And then I turned to him and said, “I apologize for what I’m about to do, but it must be done.” And then I turned the radio down, gripped the steering wheel, and yelled as loud as I could, “SHUT UP!” Except it went more like, “SHUUUUUUUT UUUUUUUP!” And I know I’m going to get email from people telling me that I should never say such a horrible thing to my child and I’m going to tell those people right now that THEY WOULDN’T LAST 10 MINUTES WITH YOU. And anyway, I wasn’t yelling it at you, really. I was yelling it at the Universe which has seen fit to punish me with the child that was supposed to have been sent to my brother as punishment, but things just got messed up. You and your uncle can just go throw fits together, okay?

You’re probably wondering at this point in the newsletter if I have anything good to say, and I do, I’ll get to that in a second. But there’s all this other stuff that you keep throwing at me AND I NEED A MOMENT TO CATCH MY BREATH, PLEASE:

1) You’ve learned how to undo the velcro straps on your diapers while you’re lying on the changing table.

2) You pee on your father one out of every three times he carries you to the bathtub.

3) When you’re really mad, as opposed to your normal moderately angry mood, you tighten up your whole body and grunt, hold your breath, and steam actually comes out of your ears.

4) You must have something in your hands at all times, or you remember that scream I told you about? Yeah, that scream happens, and when we’re in public places that can be embarrassing. Like the time I took you to the grocery store and you wanted to hold my keys or my wallet and NOTHING ELSE. I tried to give you a candy cane, NO. A box of doughnuts, NO. An US Magazine with Jessica Simpson on the cover, NO. But you kept dropping my keys, and I don’t want you to eat my driver’s license, so I gave you neither my wallet nor my keys to hold. So you did that hand waving thing you do, which is normally very cute, and that BAHHHH BAHHHH thing simultaneously. So I was that woman running at the grocery store with the frog in the front of the cart waving its arms and screaming. By the time we got to checkout I had given up so I shoved my wallet into your mouth and plugged you up like a leaky pipe. So not only did you eat my driver’s license, you covered my debit card in snot. And I lost all my dignity.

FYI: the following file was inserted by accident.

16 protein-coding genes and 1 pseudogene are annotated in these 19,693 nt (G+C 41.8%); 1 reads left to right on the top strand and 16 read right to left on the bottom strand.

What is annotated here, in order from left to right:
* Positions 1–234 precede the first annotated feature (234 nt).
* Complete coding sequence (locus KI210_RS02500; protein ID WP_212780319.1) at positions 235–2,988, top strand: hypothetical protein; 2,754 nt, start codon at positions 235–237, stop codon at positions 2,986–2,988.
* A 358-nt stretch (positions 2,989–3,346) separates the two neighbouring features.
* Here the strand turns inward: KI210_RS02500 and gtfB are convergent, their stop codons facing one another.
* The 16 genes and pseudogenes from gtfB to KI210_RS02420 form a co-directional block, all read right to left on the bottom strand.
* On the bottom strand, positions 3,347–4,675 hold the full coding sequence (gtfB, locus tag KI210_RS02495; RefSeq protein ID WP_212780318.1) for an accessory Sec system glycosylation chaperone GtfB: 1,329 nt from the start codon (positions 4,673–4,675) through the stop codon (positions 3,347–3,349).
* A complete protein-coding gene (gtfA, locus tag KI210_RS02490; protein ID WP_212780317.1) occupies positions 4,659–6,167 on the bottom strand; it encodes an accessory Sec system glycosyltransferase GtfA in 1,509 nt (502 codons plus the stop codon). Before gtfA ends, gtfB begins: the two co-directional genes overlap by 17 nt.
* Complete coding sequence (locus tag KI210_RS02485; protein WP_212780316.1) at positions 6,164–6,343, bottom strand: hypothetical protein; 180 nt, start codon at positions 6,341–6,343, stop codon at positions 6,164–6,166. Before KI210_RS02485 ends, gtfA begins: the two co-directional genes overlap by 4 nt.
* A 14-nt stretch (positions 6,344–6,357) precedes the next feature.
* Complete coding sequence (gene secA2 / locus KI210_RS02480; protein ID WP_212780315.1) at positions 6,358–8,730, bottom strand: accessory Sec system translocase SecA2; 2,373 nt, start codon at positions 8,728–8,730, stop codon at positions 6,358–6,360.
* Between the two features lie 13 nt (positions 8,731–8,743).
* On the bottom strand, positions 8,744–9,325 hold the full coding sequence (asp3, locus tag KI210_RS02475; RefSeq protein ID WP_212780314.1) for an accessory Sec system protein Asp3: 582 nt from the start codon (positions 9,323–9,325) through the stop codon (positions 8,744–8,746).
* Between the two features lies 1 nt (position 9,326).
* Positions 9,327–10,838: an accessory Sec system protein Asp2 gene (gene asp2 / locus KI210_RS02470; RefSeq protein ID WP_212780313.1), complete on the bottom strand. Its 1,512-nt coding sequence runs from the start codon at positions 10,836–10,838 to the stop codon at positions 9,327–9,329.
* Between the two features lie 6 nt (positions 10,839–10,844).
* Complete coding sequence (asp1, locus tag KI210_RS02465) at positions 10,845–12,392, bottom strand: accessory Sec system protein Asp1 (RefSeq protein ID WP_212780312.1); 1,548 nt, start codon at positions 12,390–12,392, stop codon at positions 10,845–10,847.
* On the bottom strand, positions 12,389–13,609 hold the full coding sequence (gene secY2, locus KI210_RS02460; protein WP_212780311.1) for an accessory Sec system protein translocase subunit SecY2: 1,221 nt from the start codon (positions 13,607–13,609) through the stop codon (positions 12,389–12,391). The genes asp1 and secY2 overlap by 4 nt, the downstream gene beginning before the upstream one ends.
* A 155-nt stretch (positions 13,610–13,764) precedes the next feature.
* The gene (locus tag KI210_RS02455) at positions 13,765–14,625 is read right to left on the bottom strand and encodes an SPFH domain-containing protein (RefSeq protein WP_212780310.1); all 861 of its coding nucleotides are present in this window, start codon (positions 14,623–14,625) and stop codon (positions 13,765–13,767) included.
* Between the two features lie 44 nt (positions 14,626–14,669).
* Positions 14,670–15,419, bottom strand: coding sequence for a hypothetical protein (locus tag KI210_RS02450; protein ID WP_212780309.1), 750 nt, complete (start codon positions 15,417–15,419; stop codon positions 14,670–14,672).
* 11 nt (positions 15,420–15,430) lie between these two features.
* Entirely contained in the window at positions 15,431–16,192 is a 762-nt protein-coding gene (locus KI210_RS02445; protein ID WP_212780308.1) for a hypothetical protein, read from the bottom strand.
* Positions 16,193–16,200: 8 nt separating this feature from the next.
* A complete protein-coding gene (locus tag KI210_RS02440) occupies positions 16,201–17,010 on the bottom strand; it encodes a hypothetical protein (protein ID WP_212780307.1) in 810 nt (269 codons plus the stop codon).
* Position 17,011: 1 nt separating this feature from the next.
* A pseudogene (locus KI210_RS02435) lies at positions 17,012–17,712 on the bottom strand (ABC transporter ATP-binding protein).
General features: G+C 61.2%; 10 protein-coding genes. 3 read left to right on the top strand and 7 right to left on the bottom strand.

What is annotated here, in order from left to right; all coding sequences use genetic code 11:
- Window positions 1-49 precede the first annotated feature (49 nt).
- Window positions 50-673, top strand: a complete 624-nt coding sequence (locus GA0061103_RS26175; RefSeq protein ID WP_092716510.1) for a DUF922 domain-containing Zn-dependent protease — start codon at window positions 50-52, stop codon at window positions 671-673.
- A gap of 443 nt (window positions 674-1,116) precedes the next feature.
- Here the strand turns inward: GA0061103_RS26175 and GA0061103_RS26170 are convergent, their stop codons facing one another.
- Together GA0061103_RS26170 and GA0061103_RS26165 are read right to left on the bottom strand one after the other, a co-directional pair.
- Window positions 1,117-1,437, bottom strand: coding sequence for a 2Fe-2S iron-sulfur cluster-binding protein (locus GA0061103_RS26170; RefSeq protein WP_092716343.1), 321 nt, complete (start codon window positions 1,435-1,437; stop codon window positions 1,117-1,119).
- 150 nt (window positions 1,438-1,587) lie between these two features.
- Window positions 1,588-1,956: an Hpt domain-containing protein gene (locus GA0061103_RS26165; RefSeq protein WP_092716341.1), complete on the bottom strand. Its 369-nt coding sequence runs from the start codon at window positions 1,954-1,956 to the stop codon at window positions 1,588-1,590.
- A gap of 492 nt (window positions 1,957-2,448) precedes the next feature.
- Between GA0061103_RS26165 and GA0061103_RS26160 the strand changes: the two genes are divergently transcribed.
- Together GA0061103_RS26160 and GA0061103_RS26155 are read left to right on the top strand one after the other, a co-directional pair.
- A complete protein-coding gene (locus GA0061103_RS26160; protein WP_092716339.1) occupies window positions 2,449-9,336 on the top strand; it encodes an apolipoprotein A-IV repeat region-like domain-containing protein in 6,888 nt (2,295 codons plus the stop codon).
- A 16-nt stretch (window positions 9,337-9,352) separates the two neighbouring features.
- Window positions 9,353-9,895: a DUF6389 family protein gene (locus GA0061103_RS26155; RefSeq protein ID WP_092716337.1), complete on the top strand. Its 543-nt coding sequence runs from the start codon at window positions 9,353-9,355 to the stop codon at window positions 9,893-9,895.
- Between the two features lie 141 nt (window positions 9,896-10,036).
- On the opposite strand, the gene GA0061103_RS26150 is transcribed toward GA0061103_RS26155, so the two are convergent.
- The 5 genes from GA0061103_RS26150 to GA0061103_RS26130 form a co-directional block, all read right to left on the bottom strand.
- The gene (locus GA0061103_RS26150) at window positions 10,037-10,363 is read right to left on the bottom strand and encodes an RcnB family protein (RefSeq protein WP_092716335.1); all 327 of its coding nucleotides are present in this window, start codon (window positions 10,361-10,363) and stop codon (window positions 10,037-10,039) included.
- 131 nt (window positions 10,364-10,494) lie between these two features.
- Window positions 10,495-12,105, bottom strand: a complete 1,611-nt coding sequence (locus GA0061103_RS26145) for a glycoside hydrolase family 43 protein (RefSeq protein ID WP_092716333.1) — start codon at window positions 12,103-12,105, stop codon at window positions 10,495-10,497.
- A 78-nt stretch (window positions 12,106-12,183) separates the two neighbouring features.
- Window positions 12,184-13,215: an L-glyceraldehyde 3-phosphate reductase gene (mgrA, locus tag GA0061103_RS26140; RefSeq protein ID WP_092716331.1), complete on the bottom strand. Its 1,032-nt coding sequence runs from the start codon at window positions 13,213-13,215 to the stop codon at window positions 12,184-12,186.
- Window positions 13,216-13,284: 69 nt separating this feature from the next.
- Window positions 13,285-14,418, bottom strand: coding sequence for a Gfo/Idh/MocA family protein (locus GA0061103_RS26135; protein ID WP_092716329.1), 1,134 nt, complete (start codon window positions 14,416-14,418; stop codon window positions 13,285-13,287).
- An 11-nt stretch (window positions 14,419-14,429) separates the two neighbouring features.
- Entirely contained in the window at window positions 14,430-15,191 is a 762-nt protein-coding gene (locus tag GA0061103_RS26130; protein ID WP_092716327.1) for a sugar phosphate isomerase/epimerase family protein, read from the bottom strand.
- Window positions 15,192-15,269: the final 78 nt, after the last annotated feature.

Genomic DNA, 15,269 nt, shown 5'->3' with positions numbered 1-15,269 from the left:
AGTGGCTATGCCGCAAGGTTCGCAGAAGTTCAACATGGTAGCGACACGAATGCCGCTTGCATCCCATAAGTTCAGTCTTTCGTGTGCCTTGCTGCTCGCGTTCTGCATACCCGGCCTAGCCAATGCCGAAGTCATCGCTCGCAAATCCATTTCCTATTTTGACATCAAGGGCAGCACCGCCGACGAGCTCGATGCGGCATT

Are we there yet? To the good parts? There have to be good parts right? And there are, baby girl. There are, like how you hug me and put your nose to my nose. Like the way you smile when your father comes home from work. Like the way you kick your frog legs before the bath. Like the sound of your laugh and how it heals my heart. Like the size of your pearl-white thighs and how you’ll let me gobble them up. Like how you know which button to push to turn on the TV. Like how you play with the dog’s collar and he licks your face. Like when I do give you my keys you don’t scream for at least ten whole minutes. Like the curve of your round belly and how it hangs over your pants. Like how you love books and their pages and say, “GO GO GO,” as you turn them. Like how I can pick you up when you’re crying and you’ll put your head on my shoulder and try to get closer.

There are so many good things, and I think we’re both learning our roles as mother and daughter, caretaker and torturer. As your father was leaving for work this morning you were sitting on the living room floor screaming, and I said to him, “I plan on having a good day, but you hear that? If I have clawed off my face by the end of the day THAT’S WHY.” And then I made a silent promise to learn how to say NO and YOU ARE THE LIGHT OF MY LIFE much more often.